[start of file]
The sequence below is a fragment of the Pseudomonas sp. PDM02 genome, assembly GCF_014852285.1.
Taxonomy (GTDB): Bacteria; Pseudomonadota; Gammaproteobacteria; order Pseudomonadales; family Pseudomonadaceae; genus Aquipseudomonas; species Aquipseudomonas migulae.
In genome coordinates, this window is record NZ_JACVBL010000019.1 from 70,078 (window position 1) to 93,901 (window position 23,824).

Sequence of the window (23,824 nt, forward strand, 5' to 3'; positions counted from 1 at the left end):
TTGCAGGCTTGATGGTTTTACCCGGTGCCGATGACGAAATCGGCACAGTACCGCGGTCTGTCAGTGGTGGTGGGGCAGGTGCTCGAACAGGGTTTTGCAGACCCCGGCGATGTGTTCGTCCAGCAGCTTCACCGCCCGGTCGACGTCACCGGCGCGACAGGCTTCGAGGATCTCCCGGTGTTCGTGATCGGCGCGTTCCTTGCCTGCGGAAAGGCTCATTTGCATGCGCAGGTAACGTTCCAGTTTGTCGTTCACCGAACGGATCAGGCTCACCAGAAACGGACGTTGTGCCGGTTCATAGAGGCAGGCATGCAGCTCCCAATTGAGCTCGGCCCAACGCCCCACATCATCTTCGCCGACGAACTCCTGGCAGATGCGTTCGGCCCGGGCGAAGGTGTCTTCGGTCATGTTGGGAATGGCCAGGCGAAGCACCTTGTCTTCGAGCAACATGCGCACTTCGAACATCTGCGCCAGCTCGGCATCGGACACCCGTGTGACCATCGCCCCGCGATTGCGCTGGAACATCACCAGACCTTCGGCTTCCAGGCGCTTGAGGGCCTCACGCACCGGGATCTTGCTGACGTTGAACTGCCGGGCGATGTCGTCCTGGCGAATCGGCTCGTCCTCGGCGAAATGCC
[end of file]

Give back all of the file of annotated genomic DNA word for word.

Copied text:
The sequence below is a fragment of the Pseudomonas sp. PDM02 genome, assembly GCF_014852285.1.
Taxonomy (GTDB): Bacteria; Pseudomonadota; Gammaproteobacteria; order Pseudomonadales; family Pseudomonadaceae; genus Aquipseudomonas; species Aquipseudomonas migulae.
In genome coordinates, this window is record NZ_JACVBL010000019.1 from 70,078 (window position 1) to 93,901 (window position 23,824).

Sequence of the window (23,824 nt, forward strand, 5' to 3'; positions counted from 1 at the left end):
TTGCAGGCTTGATGGTTTTACCCGGTGCCGATGACGAAATCGGCACAGTACCGCGGTCTGTCAGTGGTGGTGGGGCAGGTGCTCGAACAGGGTTTTGCAGACCCCGGCGATGTGTTCGTCCAGCAGCTTCACCGCCCGGTCGACGTCACCGGCGCGACAGGCTTCGAGGATCTCCCGGTGTTCGTGATCGGCGCGTTCCTTGCCTGCGGAAAGGCTCATTTGCATGCGCAGGTAACGTTCCAGTTTGTCGTTCACCGAACGGATCAGGCTCACCAGAAACGGACGTTGTGCCGGTTCATAGAGGCAGGCATGCAGCTCCCAATTGAGCTCGGCCCAACGCCCCACATCATCTTCGCCGACGAACTCCTGGCAGATGCGTTCGGCCCGGGCGAAGGTGTCTTCGGTCATGTTGGGAATGGCCAGGCGAAGCACCTTGTCTTCGAGCAACATGCGCACTTCGAACATCTGCGCCAGCTCGGCATCGGACACCCGTGTGACCATCGCCCCGCGATTGCGCTGGAACATCACCAGACCTTCGGCTTCCAGGCGCTTGAGGGCCTCACGCACCGGGATCTTGCTGACGTTGAACTGCCGGGCGATGTCGTCCTGGCGAATCGGCTCGTCCTCGGCGAAATGCC